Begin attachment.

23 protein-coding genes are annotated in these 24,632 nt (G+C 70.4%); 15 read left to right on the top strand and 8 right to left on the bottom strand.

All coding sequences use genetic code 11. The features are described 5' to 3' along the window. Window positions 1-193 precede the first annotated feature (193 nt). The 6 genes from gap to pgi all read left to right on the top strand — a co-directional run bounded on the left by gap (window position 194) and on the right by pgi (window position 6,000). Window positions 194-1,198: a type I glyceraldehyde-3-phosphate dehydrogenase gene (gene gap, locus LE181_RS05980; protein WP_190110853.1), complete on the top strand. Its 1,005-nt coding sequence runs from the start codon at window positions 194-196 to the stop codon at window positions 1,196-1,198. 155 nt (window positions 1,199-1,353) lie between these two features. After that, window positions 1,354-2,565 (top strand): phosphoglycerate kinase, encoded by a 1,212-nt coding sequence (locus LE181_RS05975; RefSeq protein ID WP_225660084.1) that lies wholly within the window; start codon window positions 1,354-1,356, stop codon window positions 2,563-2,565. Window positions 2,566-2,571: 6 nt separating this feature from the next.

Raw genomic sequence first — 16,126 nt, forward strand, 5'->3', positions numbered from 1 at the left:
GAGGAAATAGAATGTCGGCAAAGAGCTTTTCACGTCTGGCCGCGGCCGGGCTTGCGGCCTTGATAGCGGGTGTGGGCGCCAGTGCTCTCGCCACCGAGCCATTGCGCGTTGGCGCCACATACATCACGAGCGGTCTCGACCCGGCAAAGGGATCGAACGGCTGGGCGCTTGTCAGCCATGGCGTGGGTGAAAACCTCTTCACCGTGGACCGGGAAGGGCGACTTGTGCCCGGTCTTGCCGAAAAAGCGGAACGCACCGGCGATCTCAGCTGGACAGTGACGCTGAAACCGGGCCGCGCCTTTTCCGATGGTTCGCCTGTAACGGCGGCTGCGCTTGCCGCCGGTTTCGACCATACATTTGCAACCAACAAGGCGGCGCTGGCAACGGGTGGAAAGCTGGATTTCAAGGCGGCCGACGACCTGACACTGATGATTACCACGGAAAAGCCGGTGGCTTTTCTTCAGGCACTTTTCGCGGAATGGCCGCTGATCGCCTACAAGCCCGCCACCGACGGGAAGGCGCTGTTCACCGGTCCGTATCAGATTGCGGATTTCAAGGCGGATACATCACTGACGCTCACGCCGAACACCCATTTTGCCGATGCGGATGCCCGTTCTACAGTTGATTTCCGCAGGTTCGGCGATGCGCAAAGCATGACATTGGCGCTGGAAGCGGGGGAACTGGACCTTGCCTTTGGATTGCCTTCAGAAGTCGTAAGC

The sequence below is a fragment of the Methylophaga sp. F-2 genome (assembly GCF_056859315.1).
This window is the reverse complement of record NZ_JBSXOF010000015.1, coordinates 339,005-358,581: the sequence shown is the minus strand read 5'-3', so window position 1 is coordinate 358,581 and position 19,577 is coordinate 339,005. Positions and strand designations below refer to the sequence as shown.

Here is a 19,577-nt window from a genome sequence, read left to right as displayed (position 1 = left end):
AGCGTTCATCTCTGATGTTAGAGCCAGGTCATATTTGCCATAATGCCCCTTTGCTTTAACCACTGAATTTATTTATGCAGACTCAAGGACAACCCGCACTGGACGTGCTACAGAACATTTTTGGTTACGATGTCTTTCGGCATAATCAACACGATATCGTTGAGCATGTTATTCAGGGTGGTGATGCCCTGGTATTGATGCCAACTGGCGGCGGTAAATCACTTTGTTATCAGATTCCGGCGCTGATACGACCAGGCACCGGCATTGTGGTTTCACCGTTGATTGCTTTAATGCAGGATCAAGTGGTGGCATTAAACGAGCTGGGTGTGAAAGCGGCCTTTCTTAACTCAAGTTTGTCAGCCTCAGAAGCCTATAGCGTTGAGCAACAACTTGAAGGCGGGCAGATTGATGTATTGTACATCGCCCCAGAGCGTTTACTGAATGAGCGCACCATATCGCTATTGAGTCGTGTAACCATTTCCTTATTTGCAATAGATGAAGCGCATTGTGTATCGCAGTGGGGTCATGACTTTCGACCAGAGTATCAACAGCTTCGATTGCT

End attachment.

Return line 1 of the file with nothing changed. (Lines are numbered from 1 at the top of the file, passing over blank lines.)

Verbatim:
23 protein-coding genes are annotated in these 24,632 nt (G+C 70.4%); 15 read left to right on the top strand and 8 right to left on the bottom strand.